8. Well to give you the whole story (hope that’s ok) I didn’t know Philip Pullman at all. But since I really am working on my vocubulary and dictionary (preparation for the writing course) (I basically want to learn new words) I thought that children books probably would be a good place to start. Mainly because my fantasy is running away with me all the time, so that should be a good fit. And they do read a bit easier too. So I looked up several lists of recommended English children books, and Philip Pullman appeared on all of them, and he seemed to have received very good reviews for his books. So thats why I picked them and I look forward to read them.
    Plays on the West End you say ? I had no idea, but now I have to check ! If there are some – I am going to watch them for sure ! (Learning new things about London all the time, thanks 🙂

  9. Hello Lily,

    Reading your blog is such a pleasure — your writing is lovely!

    This summer I am reading a children’s Arthurian series by an English author. The series is called The Dark is Rising and the writer is Susan Cooper. They were written in the 60s and 70s. http://www.greenmanreview.com/dark_is_rising.html

    They are quite wonderful, so far — I love children’s fantasy by English authors (Harry Potter, His Dark Materials).

    On my summer list, as well, I have Their Eyes Were Watching God. I have recently finished Never Let Me Go, by Kazuo Ishiguro (this book was so wonderful — beautifully written and so haunting) and I plan to read another of his books this summer. Probably Remains of the Day.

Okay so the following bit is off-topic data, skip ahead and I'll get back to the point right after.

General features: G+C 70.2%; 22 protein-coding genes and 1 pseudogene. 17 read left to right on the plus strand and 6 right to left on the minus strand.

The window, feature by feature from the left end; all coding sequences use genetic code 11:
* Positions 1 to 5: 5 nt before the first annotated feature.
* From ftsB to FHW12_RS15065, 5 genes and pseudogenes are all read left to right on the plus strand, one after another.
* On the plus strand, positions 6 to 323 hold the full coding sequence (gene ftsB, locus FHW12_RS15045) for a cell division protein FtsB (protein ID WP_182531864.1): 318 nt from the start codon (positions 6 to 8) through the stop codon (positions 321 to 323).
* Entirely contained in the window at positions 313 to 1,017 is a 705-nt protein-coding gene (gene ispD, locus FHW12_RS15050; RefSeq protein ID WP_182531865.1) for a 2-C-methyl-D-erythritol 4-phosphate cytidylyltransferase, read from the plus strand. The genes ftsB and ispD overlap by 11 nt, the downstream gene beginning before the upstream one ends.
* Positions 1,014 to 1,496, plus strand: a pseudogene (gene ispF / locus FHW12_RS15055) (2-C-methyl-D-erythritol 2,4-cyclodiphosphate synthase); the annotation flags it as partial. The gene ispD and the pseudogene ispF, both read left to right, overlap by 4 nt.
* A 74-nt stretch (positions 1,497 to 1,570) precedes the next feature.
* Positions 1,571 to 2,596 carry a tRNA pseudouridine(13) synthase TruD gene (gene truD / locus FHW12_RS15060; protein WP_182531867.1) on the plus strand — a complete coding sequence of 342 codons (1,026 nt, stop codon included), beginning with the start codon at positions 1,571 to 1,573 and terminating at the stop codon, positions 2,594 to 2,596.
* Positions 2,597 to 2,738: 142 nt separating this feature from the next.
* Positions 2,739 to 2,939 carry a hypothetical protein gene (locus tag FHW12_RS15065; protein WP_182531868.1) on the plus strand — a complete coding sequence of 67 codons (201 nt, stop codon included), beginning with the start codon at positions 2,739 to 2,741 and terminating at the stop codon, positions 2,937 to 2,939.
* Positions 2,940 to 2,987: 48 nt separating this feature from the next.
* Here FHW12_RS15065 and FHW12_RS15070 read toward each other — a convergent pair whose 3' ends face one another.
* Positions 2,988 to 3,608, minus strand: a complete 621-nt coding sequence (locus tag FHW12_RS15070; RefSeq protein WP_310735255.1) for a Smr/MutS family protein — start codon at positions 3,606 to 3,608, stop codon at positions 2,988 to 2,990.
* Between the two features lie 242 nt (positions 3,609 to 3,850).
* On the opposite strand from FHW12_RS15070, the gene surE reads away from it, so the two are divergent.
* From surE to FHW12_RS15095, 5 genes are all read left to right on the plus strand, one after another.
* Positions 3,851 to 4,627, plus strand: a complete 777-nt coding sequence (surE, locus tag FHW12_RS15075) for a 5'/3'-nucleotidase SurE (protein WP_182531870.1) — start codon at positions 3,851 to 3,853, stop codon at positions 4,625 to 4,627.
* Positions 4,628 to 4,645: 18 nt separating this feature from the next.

I recently read a review of Suite Francaise — I have it on request from the library. I have also recently re-read a couple of old favorites, namely The Mists of Avalon and In Cold Blood (for book club). It was wonderful to read them both.

  10. Hi Julie — What great summer reading! I read those Dark is Rising Books when I was a kid. I remember bringing them home in the library and hunkering down in my bedroom for a long, long time. But, I can’t remember anything about the plot or the characters. Just that they were so good. I’d really like to hear what you think about them, from an adult perspective.

    As for Their Eyes Were Watching God — my post today has something about that book, which is one of my favorites. I read it first in college, and then more recently in my book group. And it was a lovely book, both times. As for Ishiguro, you should read Remains of the Day — it’s another book on my list of things I often give people. There’s something about the unreliable narrator’s voice that’s heartwrenching.

    Your book club reading sounds like a lot of fun!

    I’m so happy to hear your virtual voice, Julie. But we still have to go and have a nice lunch on Larkin Street before the summer ends.

    Cheers, L